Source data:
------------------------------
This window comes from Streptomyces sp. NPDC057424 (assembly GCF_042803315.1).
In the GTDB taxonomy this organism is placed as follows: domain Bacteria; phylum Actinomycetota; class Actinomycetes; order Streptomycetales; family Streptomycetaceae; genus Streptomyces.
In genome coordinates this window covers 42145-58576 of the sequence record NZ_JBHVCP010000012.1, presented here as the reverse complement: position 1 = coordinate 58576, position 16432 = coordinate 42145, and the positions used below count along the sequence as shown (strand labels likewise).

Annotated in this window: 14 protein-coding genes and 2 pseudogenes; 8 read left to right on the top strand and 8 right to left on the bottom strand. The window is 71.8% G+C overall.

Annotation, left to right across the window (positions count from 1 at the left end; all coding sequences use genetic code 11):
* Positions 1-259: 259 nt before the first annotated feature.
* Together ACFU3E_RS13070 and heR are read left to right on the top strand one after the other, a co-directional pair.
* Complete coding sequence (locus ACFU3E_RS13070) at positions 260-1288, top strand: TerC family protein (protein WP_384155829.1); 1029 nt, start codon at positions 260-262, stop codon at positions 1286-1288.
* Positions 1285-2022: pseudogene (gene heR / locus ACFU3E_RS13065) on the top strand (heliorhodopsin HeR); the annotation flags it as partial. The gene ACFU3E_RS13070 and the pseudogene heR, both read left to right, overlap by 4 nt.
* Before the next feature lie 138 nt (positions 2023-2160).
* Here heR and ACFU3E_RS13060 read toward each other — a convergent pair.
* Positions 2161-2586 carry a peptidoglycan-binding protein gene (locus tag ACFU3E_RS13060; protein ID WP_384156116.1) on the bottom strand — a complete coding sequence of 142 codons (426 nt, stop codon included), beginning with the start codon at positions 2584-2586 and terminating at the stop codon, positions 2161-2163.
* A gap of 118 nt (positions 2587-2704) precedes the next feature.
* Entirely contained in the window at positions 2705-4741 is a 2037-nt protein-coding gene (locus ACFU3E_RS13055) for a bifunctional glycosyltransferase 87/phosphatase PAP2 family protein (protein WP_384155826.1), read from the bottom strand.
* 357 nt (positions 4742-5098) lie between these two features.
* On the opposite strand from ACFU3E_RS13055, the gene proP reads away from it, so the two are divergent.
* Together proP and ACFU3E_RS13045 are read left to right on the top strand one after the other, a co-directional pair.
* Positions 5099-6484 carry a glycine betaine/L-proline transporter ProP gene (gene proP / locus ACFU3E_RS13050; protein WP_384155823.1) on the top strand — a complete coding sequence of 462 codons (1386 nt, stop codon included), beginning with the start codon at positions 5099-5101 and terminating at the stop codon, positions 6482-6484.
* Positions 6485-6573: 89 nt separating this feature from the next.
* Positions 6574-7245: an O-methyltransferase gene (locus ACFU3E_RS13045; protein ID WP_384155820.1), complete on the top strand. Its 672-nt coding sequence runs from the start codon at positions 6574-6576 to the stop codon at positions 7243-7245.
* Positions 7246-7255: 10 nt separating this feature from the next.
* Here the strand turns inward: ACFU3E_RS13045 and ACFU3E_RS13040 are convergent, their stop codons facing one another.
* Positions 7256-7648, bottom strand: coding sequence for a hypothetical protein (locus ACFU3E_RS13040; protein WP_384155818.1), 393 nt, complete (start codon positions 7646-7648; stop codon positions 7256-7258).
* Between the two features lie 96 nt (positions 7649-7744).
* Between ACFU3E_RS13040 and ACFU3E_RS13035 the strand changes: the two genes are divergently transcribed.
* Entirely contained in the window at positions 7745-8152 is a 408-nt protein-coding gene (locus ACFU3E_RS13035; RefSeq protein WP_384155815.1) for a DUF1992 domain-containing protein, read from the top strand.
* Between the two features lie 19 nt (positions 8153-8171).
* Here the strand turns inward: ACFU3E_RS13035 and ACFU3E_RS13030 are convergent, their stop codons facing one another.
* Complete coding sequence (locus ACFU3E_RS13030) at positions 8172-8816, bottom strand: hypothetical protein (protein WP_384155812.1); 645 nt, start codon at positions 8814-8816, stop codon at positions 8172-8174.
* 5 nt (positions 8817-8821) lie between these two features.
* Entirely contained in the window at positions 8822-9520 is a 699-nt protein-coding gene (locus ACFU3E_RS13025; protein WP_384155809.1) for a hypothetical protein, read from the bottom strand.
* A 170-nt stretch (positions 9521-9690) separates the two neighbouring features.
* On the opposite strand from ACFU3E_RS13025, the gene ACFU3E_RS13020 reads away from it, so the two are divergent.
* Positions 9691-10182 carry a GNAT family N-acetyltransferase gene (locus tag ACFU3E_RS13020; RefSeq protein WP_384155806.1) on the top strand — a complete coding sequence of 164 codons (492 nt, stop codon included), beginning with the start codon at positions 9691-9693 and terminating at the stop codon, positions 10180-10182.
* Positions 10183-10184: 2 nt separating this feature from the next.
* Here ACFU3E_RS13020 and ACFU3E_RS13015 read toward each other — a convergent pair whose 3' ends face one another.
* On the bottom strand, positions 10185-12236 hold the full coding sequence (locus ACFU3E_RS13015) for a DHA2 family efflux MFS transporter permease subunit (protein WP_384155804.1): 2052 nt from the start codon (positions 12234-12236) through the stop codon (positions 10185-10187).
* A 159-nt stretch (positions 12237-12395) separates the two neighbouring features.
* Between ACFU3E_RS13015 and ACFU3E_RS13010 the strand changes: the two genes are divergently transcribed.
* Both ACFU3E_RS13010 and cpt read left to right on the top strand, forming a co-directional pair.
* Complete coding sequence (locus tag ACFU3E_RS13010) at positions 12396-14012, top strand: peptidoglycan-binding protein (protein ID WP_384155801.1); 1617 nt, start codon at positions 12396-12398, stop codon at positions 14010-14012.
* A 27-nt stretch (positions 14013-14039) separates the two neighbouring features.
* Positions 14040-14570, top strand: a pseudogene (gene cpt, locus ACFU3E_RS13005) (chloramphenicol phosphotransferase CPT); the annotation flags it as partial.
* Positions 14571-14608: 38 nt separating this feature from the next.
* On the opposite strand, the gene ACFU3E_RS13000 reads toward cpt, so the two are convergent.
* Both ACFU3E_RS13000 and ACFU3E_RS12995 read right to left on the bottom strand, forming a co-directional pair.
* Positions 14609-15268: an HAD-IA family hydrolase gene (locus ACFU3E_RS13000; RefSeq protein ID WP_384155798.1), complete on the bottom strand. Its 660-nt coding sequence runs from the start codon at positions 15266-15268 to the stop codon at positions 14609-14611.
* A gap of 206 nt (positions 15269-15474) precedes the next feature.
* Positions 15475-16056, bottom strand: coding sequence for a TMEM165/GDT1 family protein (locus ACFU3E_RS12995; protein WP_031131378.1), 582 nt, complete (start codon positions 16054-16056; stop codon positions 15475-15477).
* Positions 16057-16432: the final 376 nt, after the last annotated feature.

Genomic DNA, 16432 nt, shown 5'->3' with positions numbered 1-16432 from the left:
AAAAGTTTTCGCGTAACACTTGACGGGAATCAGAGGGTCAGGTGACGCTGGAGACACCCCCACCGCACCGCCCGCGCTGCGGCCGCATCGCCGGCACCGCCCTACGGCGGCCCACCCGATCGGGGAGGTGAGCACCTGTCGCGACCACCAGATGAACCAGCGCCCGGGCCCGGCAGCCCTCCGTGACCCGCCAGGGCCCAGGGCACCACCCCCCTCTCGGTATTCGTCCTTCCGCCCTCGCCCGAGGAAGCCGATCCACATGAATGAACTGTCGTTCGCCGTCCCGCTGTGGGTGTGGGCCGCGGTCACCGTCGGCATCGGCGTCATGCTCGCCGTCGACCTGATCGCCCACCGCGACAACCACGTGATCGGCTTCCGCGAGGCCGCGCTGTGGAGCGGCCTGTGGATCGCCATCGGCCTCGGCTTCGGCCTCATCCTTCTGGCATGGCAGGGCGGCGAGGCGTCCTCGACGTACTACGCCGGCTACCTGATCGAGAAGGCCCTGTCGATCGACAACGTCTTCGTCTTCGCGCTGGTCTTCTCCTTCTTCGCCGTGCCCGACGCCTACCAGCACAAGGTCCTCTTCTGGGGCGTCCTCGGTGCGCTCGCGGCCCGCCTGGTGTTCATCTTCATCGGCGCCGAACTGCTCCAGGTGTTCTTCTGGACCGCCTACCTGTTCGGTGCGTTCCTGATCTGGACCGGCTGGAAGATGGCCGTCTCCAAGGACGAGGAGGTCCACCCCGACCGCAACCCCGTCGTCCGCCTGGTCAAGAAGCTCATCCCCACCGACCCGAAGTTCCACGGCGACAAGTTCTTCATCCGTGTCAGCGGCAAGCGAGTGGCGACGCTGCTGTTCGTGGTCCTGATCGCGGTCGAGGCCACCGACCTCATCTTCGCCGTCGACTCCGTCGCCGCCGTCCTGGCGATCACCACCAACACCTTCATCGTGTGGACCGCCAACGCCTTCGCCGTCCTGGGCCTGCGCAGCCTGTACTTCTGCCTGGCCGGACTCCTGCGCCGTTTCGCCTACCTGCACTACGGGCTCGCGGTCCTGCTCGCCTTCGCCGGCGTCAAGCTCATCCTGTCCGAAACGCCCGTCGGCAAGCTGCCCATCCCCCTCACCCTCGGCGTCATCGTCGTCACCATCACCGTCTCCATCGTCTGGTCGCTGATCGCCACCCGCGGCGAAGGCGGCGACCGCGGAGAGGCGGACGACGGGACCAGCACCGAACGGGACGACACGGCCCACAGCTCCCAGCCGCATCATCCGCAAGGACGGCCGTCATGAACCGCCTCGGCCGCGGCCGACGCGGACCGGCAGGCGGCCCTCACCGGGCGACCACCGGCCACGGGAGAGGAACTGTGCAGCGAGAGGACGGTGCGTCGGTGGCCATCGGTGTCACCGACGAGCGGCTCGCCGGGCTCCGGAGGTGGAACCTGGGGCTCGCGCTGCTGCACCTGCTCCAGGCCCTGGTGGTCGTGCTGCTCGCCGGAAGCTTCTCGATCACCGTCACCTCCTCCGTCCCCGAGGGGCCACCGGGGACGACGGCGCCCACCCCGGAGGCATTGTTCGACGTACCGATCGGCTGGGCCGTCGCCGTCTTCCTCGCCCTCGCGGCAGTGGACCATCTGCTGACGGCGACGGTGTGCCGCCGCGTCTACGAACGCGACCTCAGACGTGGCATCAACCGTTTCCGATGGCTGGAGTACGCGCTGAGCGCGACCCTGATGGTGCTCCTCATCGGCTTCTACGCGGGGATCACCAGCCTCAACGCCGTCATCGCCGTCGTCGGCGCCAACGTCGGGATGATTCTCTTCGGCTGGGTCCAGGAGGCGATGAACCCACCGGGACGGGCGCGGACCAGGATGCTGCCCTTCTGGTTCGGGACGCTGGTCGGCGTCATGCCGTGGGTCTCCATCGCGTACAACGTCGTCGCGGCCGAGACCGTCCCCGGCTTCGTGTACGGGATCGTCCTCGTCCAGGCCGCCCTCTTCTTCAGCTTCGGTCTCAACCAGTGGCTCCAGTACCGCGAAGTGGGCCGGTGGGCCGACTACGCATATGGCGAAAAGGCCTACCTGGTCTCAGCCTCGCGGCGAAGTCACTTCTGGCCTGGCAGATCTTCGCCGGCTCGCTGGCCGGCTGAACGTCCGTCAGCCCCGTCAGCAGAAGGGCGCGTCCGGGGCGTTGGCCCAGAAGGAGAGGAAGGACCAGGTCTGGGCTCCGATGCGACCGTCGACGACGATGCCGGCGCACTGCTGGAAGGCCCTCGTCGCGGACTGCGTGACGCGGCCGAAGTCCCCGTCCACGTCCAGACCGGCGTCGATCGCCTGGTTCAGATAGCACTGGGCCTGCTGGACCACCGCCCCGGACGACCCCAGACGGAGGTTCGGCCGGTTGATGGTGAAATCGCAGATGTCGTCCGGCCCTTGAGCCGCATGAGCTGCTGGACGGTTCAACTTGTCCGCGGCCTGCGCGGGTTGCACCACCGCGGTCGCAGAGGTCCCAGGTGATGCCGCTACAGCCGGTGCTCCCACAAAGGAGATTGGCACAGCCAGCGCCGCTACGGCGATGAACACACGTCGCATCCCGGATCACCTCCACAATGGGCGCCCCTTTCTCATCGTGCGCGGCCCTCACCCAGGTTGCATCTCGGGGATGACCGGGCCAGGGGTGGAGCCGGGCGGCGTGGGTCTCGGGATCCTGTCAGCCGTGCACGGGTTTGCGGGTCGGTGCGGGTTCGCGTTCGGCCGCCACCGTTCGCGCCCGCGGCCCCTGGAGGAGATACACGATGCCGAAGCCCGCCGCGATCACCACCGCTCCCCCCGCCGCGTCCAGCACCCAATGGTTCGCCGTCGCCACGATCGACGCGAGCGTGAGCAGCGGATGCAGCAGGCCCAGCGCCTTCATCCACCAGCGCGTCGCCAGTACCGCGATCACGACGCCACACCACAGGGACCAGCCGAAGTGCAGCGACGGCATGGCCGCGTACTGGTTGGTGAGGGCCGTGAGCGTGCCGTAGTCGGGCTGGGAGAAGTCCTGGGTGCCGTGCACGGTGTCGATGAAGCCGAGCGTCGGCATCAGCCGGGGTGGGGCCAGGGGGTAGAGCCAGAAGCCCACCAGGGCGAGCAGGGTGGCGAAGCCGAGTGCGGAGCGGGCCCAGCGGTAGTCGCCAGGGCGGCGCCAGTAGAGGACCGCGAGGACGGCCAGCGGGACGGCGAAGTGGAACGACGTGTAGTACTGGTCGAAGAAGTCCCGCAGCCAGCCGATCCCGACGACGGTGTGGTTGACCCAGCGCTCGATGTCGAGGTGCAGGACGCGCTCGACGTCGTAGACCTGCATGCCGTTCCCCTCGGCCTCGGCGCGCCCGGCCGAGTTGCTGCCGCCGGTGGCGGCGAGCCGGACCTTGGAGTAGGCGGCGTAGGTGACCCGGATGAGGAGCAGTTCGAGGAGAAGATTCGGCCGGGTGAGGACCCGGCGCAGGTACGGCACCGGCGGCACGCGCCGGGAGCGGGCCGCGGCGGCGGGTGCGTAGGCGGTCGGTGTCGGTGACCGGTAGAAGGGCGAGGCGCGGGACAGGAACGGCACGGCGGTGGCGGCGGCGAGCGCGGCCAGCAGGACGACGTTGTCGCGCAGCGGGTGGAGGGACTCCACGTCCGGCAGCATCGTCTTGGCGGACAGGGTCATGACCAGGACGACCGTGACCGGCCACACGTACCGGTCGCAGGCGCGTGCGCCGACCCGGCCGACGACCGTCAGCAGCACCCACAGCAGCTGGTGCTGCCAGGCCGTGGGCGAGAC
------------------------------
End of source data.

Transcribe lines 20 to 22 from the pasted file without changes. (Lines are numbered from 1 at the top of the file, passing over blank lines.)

* Positions 6574-7245: an O-methyltransferase gene (locus ACFU3E_RS13045; protein ID WP_384155820.1), complete on the top strand. Its 672-nt coding sequence runs from the start codon at positions 6574-6576 to the stop codon at positions 7243-7245.
* Positions 7246-7255: 10 nt separating this feature from the next.
* Here the strand turns inward: ACFU3E_RS13045 and ACFU3E_RS13040 are convergent, their stop codons facing one another.